“Clinician-scientist John Younger went one step further than a leave of absence. After partially sidelining his 21-year career in emergency medicine at the University of Michigan (UM), Ann Arbor, in 2014 to develop a micro-bubble cell-capturing technology, he ended up leaving academia completely. ”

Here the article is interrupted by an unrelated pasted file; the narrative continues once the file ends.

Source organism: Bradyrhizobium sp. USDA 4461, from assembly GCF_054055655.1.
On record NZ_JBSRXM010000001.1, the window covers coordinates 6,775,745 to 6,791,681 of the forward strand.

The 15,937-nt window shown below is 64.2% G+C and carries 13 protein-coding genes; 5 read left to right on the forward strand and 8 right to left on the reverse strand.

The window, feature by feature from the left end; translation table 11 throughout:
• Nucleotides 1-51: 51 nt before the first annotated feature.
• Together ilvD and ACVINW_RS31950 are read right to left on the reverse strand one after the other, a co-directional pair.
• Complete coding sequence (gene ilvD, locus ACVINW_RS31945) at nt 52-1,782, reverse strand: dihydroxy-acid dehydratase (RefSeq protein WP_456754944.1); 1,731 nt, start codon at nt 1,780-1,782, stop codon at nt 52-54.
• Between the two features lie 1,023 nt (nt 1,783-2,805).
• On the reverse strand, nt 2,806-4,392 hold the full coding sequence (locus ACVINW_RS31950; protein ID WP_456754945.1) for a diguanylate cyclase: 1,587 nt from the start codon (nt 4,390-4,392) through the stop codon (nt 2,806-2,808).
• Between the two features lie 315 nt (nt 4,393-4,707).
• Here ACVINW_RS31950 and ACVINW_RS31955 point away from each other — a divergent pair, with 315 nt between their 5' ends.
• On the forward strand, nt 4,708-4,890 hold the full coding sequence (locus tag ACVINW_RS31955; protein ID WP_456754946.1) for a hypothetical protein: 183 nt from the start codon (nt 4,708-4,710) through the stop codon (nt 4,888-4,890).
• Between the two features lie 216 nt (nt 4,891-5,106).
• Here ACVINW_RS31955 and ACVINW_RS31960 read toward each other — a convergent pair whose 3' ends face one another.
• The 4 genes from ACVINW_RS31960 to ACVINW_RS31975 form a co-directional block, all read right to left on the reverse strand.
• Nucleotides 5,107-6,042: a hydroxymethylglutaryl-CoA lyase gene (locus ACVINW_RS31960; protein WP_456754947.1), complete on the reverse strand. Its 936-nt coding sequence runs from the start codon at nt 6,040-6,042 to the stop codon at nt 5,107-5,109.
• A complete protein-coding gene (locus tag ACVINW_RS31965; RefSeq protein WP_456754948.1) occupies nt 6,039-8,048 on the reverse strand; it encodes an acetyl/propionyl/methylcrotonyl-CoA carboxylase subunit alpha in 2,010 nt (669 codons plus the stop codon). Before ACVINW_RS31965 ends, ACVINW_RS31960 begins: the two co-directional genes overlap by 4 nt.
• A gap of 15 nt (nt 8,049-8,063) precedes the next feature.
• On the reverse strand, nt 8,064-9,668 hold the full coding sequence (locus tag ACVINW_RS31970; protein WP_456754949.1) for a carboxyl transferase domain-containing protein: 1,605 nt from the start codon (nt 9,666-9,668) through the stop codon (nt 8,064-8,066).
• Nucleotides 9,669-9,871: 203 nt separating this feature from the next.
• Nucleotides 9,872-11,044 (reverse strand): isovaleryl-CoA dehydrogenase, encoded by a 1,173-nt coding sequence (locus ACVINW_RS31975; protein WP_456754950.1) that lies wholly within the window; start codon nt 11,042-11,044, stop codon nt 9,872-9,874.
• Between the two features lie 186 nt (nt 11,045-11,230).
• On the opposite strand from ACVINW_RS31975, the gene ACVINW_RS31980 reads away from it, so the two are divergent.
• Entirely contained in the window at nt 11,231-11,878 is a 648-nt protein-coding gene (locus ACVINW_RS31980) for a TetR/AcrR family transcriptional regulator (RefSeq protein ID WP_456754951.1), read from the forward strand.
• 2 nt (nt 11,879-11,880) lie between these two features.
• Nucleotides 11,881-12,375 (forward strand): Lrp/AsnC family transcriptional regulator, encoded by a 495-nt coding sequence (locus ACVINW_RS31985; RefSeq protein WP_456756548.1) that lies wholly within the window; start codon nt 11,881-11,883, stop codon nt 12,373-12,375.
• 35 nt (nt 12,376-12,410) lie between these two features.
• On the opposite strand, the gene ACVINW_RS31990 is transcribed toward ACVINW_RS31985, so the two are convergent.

“The initial idea was to use tiny spheres tagged with antibodies or other molecules to diagnose sepsis, the body’s life-threatening response to overwhelming infection. The micro-bubbles engage cells or bacteria and float them into an analytical instrument. Over time, the applications expanded into cancer research and diagnostics, and Younger teamed up with physicist-entrepreneur Brandon McNaughton. The two scored an I-Corps slot and came away from the program with the classic entrepreneurial urge. We “had to understand if this could really work,” Younger says. ”
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